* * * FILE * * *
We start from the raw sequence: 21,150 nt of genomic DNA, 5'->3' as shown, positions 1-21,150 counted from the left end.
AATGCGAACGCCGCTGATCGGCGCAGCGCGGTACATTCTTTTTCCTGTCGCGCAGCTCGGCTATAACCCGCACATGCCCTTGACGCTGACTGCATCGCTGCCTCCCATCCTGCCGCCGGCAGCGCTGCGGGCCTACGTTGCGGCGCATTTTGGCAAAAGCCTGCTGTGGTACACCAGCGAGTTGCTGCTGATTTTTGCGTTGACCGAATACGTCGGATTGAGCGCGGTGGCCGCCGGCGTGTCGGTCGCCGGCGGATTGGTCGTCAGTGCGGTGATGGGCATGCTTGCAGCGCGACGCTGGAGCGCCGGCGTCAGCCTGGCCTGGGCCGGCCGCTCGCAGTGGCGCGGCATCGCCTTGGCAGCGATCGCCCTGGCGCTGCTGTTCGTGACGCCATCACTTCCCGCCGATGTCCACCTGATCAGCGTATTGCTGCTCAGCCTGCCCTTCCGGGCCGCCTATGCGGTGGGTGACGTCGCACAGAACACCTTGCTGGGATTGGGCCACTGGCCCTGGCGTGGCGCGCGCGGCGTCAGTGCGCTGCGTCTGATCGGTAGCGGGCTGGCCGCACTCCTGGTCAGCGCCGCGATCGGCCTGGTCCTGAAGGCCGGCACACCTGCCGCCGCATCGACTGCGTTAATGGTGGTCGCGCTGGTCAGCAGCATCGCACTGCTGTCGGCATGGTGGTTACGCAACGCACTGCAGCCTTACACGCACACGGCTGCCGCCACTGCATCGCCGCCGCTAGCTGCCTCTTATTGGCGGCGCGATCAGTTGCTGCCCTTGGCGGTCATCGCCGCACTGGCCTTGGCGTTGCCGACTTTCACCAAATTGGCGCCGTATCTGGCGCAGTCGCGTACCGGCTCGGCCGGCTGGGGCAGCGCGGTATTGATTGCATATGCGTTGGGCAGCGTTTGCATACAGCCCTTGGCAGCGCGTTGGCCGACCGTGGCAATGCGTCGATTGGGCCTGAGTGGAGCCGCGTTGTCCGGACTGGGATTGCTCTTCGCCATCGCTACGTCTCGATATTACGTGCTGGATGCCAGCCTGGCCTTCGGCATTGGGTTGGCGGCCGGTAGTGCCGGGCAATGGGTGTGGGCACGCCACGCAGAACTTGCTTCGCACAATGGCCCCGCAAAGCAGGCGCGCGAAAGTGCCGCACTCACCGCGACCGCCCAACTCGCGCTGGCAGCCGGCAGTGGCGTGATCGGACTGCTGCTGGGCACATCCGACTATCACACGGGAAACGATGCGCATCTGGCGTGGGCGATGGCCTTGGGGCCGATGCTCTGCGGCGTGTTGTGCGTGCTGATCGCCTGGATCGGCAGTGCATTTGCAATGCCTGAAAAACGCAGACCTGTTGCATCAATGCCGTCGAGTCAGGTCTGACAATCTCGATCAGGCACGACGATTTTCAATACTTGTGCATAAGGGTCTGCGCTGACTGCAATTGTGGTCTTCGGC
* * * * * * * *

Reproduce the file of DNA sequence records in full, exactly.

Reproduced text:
We start from the raw sequence: 21,150 nt of genomic DNA, 5'->3' as shown, positions 1-21,150 counted from the left end.
AATGCGAACGCCGCTGATCGGCGCAGCGCGGTACATTCTTTTTCCTGTCGCGCAGCTCGGCTATAACCCGCACATGCCCTTGACGCTGACTGCATCGCTGCCTCCCATCCTGCCGCCGGCAGCGCTGCGGGCCTACGTTGCGGCGCATTTTGGCAAAAGCCTGCTGTGGTACACCAGCGAGTTGCTGCTGATTTTTGCGTTGACCGAATACGTCGGATTGAGCGCGGTGGCCGCCGGCGTGTCGGTCGCCGGCGGATTGGTCGTCAGTGCGGTGATGGGCATGCTTGCAGCGCGACGCTGGAGCGCCGGCGTCAGCCTGGCCTGGGCCGGCCGCTCGCAGTGGCGCGGCATCGCCTTGGCAGCGATCGCCCTGGCGCTGCTGTTCGTGACGCCATCACTTCCCGCCGATGTCCACCTGATCAGCGTATTGCTGCTCAGCCTGCCCTTCCGGGCCGCCTATGCGGTGGGTGACGTCGCACAGAACACCTTGCTGGGATTGGGCCACTGGCCCTGGCGTGGCGCGCGCGGCGTCAGTGCGCTGCGTCTGATCGGTAGCGGGCTGGCCGCACTCCTGGTCAGCGCCGCGATCGGCCTGGTCCTGAAGGCCGGCACACCTGCCGCCGCATCGACTGCGTTAATGGTGGTCGCGCTGGTCAGCAGCATCGCACTGCTGTCGGCATGGTGGTTACGCAACGCACTGCAGCCTTACACGCACACGGCTGCCGCCACTGCATCGCCGCCGCTAGCTGCCTCTTATTGGCGGCGCGATCAGTTGCTGCCCTTGGCGGTCATCGCCGCACTGGCCTTGGCGTTGCCGACTTTCACCAAATTGGCGCCGTATCTGGCGCAGTCGCGTACCGGCTCGGCCGGCTGGGGCAGCGCGGTATTGATTGCATATGCGTTGGGCAGCGTTTGCATACAGCCCTTGGCAGCGCGTTGGCCGACCGTGGCAATGCGTCGATTGGGCCTGAGTGGAGCCGCGTTGTCCGGACTGGGATTGCTCTTCGCCATCGCTACGTCTCGATATTACGTGCTGGATGCCAGCCTGGCCTTCGGCATTGGGTTGGCGGCCGGTAGTGCCGGGCAATGGGTGTGGGCACGCCACGCAGAACTTGCTTCGCACAATGGCCCCGCAAAGCAGGCGCGCGAAAGTGCCGCACTCACCGCGACCGCCCAACTCGCGCTGGCAGCCGGCAGTGGCGTGATCGGACTGCTGCTGGGCACATCCGACTATCACACGGGAAACGATGCGCATCTGGCGTGGGCGATGGCCTTGGGGCCGATGCTCTGCGGCGTGTTGTGCGTGCTGATCGCCTGGATCGGCAGTGCATTTGCAATGCCTGAAAAACGCAGACCTGTTGCATCAATGCCGTCGAGTCAGGTCTGACAATCTCGATCAGGCACGACGATTTTCAATACTTGTGCATAAGGGTCTGCGCTGACTGCAATTGTGGTCTTCGGC